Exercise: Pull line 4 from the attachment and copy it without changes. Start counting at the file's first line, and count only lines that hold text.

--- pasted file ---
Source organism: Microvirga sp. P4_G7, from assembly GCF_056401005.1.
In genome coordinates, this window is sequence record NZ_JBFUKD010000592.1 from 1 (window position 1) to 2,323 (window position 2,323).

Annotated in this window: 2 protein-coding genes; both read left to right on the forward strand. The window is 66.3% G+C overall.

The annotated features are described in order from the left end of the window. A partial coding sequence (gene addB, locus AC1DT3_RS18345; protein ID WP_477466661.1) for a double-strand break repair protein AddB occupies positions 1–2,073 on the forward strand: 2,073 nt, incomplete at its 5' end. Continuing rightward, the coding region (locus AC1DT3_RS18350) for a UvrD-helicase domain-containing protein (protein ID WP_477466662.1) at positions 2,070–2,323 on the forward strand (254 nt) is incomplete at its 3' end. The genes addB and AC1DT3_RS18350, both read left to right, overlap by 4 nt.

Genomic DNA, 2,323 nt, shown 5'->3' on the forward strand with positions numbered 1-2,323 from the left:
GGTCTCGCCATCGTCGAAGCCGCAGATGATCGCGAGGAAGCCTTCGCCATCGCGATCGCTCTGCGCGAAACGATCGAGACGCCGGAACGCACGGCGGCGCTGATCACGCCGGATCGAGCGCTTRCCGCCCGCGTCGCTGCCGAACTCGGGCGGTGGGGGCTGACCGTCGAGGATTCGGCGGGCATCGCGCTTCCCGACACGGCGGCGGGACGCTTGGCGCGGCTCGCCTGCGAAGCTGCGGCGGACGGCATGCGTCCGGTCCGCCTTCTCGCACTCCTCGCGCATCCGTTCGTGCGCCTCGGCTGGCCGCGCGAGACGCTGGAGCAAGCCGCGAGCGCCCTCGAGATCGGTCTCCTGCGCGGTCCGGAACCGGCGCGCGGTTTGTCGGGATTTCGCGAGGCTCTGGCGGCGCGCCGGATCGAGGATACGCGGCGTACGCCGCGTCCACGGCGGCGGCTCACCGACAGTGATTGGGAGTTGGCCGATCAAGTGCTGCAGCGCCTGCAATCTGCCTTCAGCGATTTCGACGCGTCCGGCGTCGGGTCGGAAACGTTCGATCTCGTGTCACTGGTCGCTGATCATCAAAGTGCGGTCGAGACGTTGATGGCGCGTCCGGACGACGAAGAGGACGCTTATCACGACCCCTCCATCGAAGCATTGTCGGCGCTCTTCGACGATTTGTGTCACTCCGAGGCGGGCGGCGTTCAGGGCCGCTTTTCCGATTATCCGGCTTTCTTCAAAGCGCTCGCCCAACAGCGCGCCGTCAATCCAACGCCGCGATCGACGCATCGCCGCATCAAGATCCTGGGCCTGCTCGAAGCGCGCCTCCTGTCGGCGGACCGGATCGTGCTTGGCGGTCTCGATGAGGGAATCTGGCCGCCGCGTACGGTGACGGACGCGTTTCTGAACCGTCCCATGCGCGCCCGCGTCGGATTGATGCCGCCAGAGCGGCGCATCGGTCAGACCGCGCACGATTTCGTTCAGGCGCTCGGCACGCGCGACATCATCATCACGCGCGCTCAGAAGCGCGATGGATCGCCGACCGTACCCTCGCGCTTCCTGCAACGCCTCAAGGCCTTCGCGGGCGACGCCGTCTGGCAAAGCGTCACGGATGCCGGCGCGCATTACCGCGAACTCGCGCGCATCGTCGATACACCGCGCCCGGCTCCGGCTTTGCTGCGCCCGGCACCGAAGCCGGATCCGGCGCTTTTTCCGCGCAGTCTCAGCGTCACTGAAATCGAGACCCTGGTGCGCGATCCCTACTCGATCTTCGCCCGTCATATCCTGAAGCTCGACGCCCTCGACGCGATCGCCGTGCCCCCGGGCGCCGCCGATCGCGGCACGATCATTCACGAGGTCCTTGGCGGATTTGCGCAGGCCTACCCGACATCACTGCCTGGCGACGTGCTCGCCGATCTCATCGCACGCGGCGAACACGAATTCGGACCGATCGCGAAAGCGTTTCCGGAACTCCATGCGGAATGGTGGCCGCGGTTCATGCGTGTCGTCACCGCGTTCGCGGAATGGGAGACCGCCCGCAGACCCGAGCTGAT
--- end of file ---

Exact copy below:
The annotated features are described in order from the left end of the window. A partial coding sequence (gene addB, locus AC1DT3_RS18345; protein ID WP_477466661.1) for a double-strand break repair protein AddB occupies positions 1–2,073 on the forward strand: 2,073 nt, incomplete at its 5' end. Continuing rightward, the coding region (locus AC1DT3_RS18350) for a UvrD-helicase domain-containing protein (protein ID WP_477466662.1) at positions 2,070–2,323 on the forward strand (254 nt) is incomplete at its 3' end. The genes addB and AC1DT3_RS18350, both read left to right, overlap by 4 nt.